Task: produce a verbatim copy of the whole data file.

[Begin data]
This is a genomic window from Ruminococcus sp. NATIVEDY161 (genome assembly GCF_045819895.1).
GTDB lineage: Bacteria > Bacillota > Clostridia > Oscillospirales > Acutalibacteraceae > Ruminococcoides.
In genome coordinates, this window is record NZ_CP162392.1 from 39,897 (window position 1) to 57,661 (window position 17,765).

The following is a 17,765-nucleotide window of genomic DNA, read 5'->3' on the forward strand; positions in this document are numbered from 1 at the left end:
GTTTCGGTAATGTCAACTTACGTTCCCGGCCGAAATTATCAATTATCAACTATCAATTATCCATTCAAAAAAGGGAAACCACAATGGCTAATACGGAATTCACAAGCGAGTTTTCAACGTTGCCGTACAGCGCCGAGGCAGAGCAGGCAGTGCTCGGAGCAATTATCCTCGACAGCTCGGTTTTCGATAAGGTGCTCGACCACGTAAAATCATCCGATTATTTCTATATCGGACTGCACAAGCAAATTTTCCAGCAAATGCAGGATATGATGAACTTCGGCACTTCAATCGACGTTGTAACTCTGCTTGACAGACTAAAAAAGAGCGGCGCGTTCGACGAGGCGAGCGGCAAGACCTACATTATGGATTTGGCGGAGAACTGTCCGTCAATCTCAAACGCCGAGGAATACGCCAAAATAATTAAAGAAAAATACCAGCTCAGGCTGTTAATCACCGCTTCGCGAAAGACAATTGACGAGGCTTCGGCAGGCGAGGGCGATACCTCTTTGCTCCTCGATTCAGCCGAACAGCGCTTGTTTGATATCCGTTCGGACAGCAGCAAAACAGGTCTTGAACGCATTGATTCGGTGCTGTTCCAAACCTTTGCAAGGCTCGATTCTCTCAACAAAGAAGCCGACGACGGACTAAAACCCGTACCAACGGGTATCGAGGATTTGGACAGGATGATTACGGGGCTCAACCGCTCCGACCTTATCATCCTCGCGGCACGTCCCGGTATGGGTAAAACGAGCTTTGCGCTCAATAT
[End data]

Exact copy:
This is a genomic window from Ruminococcus sp. NATIVEDY161 (genome assembly GCF_045819895.1).
GTDB lineage: Bacteria > Bacillota > Clostridia > Oscillospirales > Acutalibacteraceae > Ruminococcoides.
In genome coordinates, this window is record NZ_CP162392.1 from 39,897 (window position 1) to 57,661 (window position 17,765).

The following is a 17,765-nucleotide window of genomic DNA, read 5'->3' on the forward strand; positions in this document are numbered from 1 at the left end:
GTTTCGGTAATGTCAACTTACGTTCCCGGCCGAAATTATCAATTATCAACTATCAATTATCCATTCAAAAAAGGGAAACCACAATGGCTAATACGGAATTCACAAGCGAGTTTTCAACGTTGCCGTACAGCGCCGAGGCAGAGCAGGCAGTGCTCGGAGCAATTATCCTCGACAGCTCGGTTTTCGATAAGGTGCTCGACCACGTAAAATCATCCGATTATTTCTATATCGGACTGCACAAGCAAATTTTCCAGCAAATGCAGGATATGATGAACTTCGGCACTTCAATCGACGTTGTAACTCTGCTTGACAGACTAAAAAAGAGCGGCGCGTTCGACGAGGCGAGCGGCAAGACCTACATTATGGATTTGGCGGAGAACTGTCCGTCAATCTCAAACGCCGAGGAATACGCCAAAATAATTAAAGAAAAATACCAGCTCAGGCTGTTAATCACCGCTTCGCGAAAGACAATTGACGAGGCTTCGGCAGGCGAGGGCGATACCTCTTTGCTCCTCGATTCAGCCGAACAGCGCTTGTTTGATATCCGTTCGGACAGCAGCAAAACAGGTCTTGAACGCATTGATTCGGTGCTGTTCCAAACCTTTGCAAGGCTCGATTCTCTCAACAAAGAAGCCGACGACGGACTAAAACCCGTACCAACGGGTATCGAGGATTTGGACAGGATGATTACGGGGCTCAACCGCTCCGACCTTATCATCCTCGCGGCACGTCCCGGTATGGGTAAAACGAGCTTTGCGCTCAATAT